Mr. Loco was most excellent. He would do anything he could to help someone out. He wasn’t put out by it. It was just how he was. Kind. Helpful. Thoughtful. He was also a big fan of random acts of kindness. He loved to buy coffee for the people behind him in line or buy someone’s meal. It is no surprise that he was a registered organ donor. If you knew Mr. Loco, it would also be no surprise that he went above and beyond and completed as much information as he could for organ donation. We had talked about it, so we each new the others wishes. We were in agreement that we both wanted to help as many people as we could.
When the time came, it was not even something I had to think about. When the hospital staff came to me letting me know he was a registered organ donor and asking my wishes, I immediately said of course. They double and triple checked over the next few hours but there really was no decision. Of course, it was a yes. Mr. Loco would want to help as many people as he could as his last act of kindness. It felt like a random act of kindness. Here we were sending the chance for life to people we had never met, to people going through their own difficult journey.
Mr. Loco donated his organs to 5 people on February 24th, 2014. Donate Life Arizona was amazing. The team was kind, compassionate and caring. Their follow-up was also full of kindness and much appreciated. They remained in contact and supportive. I eventually felt pulled together enough to send a letter. I wanted them to know a little about Mr. Loco. I wanted them to know that not only did they receive a life saving act of kindness but that it came from an amazing person. My responses were I am sure sporadic due to parenting a toddler, working, and the heaviness of grief in general. I honestly cannot remember what I wrote or when. I just know that I reached out. I also sent Be Excellent cards. One family reached out via the Be Excellent Facebook page. I commented back and then sent a Facebook private message but didn’t hear back. I chalked it up to this being a weird thing. Organ donation is full of so many emotions. Maybe they Facebook stalked me and that was all they needed. The possibility of meeting someone you are connected to through death is also a weird thing. I was fine knowing Mr. Loco helped people and leaving it at that but I was also open to more.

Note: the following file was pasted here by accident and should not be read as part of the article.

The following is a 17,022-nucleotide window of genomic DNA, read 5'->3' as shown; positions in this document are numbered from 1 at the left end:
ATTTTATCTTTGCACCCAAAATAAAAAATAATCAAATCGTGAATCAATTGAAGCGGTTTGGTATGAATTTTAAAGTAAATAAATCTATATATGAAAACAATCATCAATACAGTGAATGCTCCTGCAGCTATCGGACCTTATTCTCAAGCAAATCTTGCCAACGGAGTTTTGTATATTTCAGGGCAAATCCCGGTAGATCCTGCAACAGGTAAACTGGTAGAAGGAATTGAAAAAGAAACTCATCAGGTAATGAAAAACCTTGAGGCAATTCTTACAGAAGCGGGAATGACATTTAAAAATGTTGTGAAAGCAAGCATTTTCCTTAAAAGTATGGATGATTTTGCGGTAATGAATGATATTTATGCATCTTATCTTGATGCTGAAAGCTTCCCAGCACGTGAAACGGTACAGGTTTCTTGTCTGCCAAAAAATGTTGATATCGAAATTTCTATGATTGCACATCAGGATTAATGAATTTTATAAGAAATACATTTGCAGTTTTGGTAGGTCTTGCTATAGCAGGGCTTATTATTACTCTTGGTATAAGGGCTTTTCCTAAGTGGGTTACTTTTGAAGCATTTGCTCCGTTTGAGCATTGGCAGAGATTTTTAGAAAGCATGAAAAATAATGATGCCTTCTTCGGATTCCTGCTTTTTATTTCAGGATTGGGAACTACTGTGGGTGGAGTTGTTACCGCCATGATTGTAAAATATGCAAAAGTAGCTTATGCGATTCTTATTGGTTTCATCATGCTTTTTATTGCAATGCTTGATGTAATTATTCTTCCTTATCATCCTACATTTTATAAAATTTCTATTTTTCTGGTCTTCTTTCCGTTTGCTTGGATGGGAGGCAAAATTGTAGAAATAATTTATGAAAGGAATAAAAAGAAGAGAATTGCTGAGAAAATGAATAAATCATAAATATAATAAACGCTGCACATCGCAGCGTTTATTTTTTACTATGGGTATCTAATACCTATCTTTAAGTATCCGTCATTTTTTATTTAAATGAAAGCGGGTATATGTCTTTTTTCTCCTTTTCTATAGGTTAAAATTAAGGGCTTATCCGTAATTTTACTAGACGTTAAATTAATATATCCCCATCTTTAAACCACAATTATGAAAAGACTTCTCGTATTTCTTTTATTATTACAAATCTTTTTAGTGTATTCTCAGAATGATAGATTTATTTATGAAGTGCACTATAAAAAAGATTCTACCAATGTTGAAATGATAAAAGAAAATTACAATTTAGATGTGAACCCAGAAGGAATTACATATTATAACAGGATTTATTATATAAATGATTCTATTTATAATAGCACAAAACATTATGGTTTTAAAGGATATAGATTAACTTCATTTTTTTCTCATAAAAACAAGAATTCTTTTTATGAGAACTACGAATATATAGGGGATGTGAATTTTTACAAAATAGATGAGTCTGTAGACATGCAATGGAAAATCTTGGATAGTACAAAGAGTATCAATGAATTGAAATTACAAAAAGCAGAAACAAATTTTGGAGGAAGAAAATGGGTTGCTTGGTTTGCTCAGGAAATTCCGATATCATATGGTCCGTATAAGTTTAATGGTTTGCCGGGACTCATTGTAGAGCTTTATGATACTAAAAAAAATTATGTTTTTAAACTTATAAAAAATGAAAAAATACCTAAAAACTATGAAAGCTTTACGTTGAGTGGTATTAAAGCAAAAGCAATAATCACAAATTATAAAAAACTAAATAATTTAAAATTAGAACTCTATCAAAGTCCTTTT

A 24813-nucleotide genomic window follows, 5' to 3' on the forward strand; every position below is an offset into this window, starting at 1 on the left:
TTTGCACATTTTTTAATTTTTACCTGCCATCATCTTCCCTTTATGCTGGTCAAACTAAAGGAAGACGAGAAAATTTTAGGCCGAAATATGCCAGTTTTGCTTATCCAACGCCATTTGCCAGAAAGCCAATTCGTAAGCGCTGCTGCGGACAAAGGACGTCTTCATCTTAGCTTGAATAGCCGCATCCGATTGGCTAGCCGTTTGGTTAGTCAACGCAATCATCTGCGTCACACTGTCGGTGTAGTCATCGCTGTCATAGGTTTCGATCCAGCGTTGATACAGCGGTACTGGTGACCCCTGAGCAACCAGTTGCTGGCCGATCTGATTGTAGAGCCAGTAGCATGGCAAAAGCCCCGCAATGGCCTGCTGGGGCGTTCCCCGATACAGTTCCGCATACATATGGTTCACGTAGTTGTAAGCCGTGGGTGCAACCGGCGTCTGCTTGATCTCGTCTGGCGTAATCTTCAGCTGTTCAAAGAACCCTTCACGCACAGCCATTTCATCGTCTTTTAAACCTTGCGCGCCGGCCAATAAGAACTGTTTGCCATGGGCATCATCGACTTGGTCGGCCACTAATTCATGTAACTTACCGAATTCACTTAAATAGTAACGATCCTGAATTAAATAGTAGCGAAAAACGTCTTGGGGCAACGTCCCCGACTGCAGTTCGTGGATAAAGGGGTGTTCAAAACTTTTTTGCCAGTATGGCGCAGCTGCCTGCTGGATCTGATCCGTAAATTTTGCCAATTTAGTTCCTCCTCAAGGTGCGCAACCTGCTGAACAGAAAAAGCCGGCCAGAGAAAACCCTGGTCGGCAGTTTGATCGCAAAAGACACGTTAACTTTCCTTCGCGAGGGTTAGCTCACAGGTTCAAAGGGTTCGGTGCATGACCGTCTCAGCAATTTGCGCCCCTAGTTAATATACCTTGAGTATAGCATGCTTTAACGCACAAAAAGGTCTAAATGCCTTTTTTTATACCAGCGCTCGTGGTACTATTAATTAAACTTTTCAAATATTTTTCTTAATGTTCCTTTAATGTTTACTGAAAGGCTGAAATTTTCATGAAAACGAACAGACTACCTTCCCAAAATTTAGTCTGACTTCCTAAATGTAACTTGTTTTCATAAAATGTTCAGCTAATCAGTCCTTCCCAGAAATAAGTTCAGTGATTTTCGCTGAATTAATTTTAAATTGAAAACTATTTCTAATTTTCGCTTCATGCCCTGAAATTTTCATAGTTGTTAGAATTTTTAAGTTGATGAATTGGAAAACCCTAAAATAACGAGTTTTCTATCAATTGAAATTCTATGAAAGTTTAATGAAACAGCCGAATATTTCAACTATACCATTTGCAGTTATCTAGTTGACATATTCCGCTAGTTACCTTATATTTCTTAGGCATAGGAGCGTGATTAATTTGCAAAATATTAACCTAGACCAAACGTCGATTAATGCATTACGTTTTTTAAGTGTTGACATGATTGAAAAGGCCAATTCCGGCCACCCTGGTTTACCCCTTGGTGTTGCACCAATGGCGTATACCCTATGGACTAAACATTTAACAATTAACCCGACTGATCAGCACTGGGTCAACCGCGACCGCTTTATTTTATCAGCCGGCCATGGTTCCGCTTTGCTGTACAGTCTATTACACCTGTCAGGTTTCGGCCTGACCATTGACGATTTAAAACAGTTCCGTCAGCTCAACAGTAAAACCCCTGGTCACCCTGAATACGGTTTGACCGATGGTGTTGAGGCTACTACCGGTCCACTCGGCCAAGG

Baby Loco and I were attending Ballet Under the Stars a few years later. As we sat on a blanket under the stars, we snacked while we waited for the performance to start. We were also waiting for friends to meet us so I was paying close attention to my phone so I could tell them where we were seated. I got a Facebook message and opened it. It was not who I was expecting. It was P, the wife of the recipient of Mr. Loco’s heart. She just got and opened the message I had sent 2 years before. They lived less than an hour away and wanted to meet. My brain bounced around to a thousand different places as I responded. I said yes and asked when they were thinking. In my head it was going to be some date in the future and I would somehow have time to pull it together. They said they were free that weekend so we set it up. I invited them to my house. Baby Loco watched the ballet and I pondered who I was about to meet.
My mind raced with so many thoughts.
- I thought about who I should have with me. I should have someone with me, right?My mom moved in with us about 2 1/2 years after Mr. Loco died. It has been a tremendous help. It just so happens that my mom was out-of-town visiting family during this time. Everyone I knew who I would be comfortable with either lived out-of-state or had little kids of their own or busy lives. It seemed like such a personal experience, I just decided to go for it on my own.